BOSTON, May 2, 2018 /PRNewswire/ — Today, Anagram — a digital media agency built for the modern marketing era, and part of the ispDigital group of digital marketing technology companies — announced the hiring of Jenna Umbrianna Gino as Chief Client Officer. In her new role, she will be responsible for the design, development, and management of the company’s customer experience delivery capabilities, as well as serve as executive-in-charge of client services.
Jenna Umbrianna Gino brings a wealth of experience from all facets of the industry to Anagram, having worked at both globally recognized brands and large advertising agencies. Active at the intersection of marketing and technology for a decade, she’s one of only a handful of industry executives who have managed the design, launch and operation of two successful programmatic trading desks — first at Hill Holliday, a unit of IPG, and then at Affiperf, a division of Havas. Both IPG and Havas are among the leading five advertising agencies in the world.
“I’m thrilled to be joining Anagram,” says Jenna Umbrianna Gino. “I’m excited about the company’s strategic direction of meeting the marketing demands of the modern era. I appreciate how its leadership embraces fully transparent client communication strategies, and has created a company culture that facilitates recruitment of top talent.”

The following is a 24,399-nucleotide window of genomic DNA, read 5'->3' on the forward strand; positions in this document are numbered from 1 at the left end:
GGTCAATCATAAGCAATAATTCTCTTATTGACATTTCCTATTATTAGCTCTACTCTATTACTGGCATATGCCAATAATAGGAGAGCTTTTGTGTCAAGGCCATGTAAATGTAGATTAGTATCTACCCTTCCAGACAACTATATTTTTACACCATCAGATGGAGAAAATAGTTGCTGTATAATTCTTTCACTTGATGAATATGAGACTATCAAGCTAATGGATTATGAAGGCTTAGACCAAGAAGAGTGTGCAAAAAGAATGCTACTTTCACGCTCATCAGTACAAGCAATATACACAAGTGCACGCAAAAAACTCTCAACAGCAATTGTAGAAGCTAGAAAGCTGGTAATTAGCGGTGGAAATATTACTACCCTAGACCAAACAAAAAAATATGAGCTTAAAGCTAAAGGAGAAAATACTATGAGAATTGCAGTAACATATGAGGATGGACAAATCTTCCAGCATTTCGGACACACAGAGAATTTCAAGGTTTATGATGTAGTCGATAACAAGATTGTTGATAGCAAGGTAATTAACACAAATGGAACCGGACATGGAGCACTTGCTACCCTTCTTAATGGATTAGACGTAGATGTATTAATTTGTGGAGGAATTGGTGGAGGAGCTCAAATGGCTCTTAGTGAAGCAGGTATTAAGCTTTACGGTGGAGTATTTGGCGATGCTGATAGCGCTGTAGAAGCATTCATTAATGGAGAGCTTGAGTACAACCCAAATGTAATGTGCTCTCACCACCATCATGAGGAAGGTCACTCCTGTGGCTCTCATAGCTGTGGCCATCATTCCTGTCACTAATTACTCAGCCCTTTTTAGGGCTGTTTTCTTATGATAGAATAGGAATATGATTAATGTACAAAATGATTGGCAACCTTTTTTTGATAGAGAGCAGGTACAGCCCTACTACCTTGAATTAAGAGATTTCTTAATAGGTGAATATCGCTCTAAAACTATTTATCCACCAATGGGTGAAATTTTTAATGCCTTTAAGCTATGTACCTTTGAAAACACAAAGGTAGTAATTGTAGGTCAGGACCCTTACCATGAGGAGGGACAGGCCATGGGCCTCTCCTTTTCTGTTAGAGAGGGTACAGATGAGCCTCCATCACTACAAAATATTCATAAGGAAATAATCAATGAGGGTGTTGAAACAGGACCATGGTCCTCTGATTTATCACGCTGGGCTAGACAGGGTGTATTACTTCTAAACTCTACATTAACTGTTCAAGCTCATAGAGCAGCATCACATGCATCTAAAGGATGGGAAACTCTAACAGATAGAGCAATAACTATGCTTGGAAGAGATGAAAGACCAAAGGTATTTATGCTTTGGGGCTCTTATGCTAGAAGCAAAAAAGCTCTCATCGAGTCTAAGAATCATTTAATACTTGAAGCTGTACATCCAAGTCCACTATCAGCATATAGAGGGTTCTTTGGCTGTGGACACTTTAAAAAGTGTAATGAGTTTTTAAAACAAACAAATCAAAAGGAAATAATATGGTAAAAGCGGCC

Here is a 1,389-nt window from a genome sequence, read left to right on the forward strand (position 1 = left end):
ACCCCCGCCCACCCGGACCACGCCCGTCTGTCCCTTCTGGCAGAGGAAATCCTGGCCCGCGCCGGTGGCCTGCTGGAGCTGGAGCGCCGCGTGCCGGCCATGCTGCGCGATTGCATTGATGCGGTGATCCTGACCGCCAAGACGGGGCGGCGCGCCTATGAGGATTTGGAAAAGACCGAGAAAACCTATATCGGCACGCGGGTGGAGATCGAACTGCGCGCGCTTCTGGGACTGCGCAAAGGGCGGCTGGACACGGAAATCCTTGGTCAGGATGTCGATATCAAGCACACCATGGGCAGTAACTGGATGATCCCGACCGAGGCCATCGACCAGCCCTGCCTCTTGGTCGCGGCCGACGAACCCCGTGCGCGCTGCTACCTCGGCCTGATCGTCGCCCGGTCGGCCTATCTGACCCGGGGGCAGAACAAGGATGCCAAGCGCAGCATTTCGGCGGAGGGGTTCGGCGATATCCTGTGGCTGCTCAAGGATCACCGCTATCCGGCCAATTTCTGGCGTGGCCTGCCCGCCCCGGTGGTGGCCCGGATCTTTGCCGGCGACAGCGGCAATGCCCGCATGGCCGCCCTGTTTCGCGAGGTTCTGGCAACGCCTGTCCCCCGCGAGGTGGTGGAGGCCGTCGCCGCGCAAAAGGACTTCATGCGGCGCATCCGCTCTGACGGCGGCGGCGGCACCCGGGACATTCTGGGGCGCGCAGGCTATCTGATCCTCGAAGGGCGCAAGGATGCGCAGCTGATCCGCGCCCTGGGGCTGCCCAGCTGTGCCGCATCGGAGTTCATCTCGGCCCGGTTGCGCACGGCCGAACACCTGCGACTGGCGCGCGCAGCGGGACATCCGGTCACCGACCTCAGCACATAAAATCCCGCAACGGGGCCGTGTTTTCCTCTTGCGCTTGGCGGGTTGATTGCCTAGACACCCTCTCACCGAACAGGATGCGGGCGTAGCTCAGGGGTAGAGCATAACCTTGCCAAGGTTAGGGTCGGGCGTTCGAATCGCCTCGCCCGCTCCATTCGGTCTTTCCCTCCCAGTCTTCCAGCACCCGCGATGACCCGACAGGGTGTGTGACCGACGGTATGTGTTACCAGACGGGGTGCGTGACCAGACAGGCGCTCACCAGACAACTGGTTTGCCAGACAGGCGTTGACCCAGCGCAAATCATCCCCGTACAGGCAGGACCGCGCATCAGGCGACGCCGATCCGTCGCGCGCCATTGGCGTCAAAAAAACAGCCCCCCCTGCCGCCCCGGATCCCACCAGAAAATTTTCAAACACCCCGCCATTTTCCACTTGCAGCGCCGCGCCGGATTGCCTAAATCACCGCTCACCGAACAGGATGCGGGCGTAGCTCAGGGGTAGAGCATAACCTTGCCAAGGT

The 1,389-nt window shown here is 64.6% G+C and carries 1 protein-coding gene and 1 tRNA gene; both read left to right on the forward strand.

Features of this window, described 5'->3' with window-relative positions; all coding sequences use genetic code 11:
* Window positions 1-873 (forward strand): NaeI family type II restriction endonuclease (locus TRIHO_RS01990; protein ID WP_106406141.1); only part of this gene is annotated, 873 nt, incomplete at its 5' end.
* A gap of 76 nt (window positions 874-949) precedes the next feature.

Joe Zawadzki, CEO and Founder of programmatic industry leader MediaMath, remarked, “I, and all of us at MediaMath, have been fortunate to work with Jenna for the past decade. We are excited for Jenna, for Anagram, and for the industry. Her ability to not only envision a better world for marketing, but to drive teams, clients, and partners toward that vision and ideal state is a rare and deeply needed gift.”

Before joining Anagram, Jenna Umbrianna Gino served as Partner and Research Director at Invisible Science, an independent research and advisory firm focused exclusively on programmatic marketing. Previously, she was Senior Vice President and General Manager at Havas — one of the world’s largest advertising agencies — where she managed programmatic strategy and trading activities across the North American client roster. Jenna Umbrianna Gino has also held a variety of marketing and advertising roles at Hill Holliday, a top 20 agency in the U.S and part of the IPG network.